The Holy Mother, in her revelation of Divine Motherhood, may be understood in this context. She was like goddess Lakshmi or Durga appearing on earth. Whoever went to her, calling her ''Mother'', got kind response from her without any consideration of his nature or attainments. Defect and shortcomings, however grievous and merits, however significant from the worldly point of view, did not obstruct or regulate the even flow of the current of her universal benevolence. Even as a mother's love for her children is not affected by considerations of their merit or demerit she accepted devotees, who went to her for initiation, irrespective of all questions of their fitness.

 

Some consider Sri Sarada Devi a saint, others see in her a manifestation of Divine Motherhood. The two are not contradictory. In the perfected soul of a saint we see the pure reflection of divinity. This divinity found expression in this age through Sri Sarada Devi as an all-embracing Mother's Heart. She had the mother's heart of the universe. Just before she left this mundane world, she said: "Learn to make the world your own. No one is a stranger, my child. The whole world is yours." Without experiencing motherhood, hers was a mother's heart-accepting all, ever open, seeing all as her children. Anyone coming to her felt that she was his or her own mother. Behind this is the truth of Vedanta, the oneness of all. Her relationship to the world around her affirmed the divinity in others and the sacredness of all things. Such a vision has a transforming power, as when trying to see the highest value in another, without personal desire and expectation, we call the divine. The divinity always answers back, sooner or later, depending on the clarity of our vision and sincerity of our call.

 

Her unceasing meditation and prayer, her all-embracing compassion and utter selflessness, endowed her with the delicacy and tenderness of a maiden, a subtle grace and quiet dignity, with all guilelessness and simplicity. Her innate motherliness put visitors at ease. If a person approached her first time, she conveyed him or her the feeling that she had been eagerly waiting for him. She always inspired reverence but never a feeling of remoteness. Though an embodiment of divinity, she identified herself of her own accord with the lives of her relatives, the people 'of her village, and her devotees. She rejoiced at the happiness of others and wept at their suffering. Purposely, she often suppressed her true nature, because, as she said, "The excessive manifestation of divinity creates fear in the minds of devotees; they cannot feel intimate."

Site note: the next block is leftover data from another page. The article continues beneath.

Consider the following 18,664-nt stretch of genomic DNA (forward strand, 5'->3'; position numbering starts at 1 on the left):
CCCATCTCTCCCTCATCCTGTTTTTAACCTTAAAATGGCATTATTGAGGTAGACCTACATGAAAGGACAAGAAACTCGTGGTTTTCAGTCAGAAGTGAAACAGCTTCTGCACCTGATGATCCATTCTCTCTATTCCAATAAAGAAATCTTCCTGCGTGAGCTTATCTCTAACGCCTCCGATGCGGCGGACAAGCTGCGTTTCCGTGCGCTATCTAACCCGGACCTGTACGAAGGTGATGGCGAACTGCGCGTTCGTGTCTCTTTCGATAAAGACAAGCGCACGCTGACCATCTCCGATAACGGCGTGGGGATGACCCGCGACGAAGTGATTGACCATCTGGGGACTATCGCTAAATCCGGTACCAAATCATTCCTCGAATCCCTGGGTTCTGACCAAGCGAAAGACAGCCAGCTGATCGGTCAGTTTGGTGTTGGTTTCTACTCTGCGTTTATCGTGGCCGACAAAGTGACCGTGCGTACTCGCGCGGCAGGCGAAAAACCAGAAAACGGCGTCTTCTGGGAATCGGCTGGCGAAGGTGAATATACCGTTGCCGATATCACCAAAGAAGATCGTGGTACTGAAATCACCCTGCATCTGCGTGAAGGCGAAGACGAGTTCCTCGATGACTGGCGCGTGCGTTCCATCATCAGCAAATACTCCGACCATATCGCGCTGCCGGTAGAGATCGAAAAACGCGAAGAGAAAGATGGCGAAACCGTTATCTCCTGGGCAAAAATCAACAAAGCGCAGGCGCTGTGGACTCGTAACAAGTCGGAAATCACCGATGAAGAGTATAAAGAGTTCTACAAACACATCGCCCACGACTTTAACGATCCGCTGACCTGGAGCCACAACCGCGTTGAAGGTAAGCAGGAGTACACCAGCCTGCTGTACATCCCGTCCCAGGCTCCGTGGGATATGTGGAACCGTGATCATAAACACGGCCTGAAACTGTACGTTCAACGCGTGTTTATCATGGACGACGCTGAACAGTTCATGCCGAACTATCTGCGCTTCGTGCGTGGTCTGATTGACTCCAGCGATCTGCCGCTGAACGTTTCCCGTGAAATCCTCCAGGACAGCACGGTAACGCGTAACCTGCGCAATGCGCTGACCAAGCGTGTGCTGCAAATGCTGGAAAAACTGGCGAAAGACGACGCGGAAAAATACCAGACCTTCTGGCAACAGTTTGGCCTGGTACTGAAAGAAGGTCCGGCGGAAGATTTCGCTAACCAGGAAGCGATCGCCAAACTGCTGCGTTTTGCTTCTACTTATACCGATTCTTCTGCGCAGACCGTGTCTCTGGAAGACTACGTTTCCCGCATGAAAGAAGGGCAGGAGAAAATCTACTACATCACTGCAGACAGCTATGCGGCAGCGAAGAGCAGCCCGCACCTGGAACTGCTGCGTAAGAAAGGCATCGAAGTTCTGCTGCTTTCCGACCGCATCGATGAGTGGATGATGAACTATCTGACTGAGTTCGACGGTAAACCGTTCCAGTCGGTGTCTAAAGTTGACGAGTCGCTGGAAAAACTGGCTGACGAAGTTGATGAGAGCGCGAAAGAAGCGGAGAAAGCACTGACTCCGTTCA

Sri Ramakrishna used to say that the sergeant's lamp keeps the sergeant himself in darkness but throws light outside. So it was to her relations. Though the Holy Mother was not worth much more than the worldly advantages she could offer, her spiritual influence spread far and wide. People from all quarters would come to her for solace, guidance, spiritual instruction and initiation. Many people got infinite strength from a single utterance from her lips. Vivekananda was emboldened to cross the ocean and go to the West to preach only when he got the blessings of the Holy Mother. Her blessings were enough, he thought, to jump into the uncertainty of whatever might await him in strange lands and still under stranger circumstances. Though she had little book learning, her power to solve the intricate problems of spiritual life was remarkable. Her solutions would always go straight to the heart of the questioner and give him sustenance throughout his whole life. Her advice, her decision, a mere wish of hers, was like a sacred injunction from high to the monks and devotees of the Ramakrishna Mission.

 

As observed earlier, Sri Sarada Devi, in her unique way, fulfilled the duties of wife, mother and nun. Before her, there have been ideal wives, ideal mothers and ideal nuns, but a combination of the three in one person is rare indeed. In spite of her marriage she remained a nun, pure in body and mind, and in uninterrupted communion with God. Though she had no children of her own, she had many of them in spirit. Like an earthly mother she looked after her disciples' physical comfort. But unlike an earthly mother she was totally unattached in her love and expected no return from it. She said, "The women of the world have been giving birth to children and becoming mothers, but they have not mothered a very nice world, mainly because it has been a natural instinct to perpetuate the species. The time has come when women would have to become great Mother-teachers and rishis, so that humanity can get its real purpose back to become human first and then divine. How will the women do it? They have to wake up and become divinely inspired so that they can pass it on."

 

Sri Sarada Devi taught her disciples: "If you want peace of mind, do not find fault with others. Rather see your own faults .... When one realizes God, He grants knowledge and illumination from within .... Continue to pray without losing heart. Everything will happen in time .... If anyone surrenders himself totally at his feet, the Master will see that everything is set right.. .. One's love of God depends entirely upon one's inner feelings. Love of God is the essential thing." She said: "I am the mother of the wicked, as I am the mother of the virtuous. Whenever you are in distress, just say to yourself, 'I have a mother"'. This illustrates the essence of Sri Sarda Devi's infinite compassion for the suffering humanity.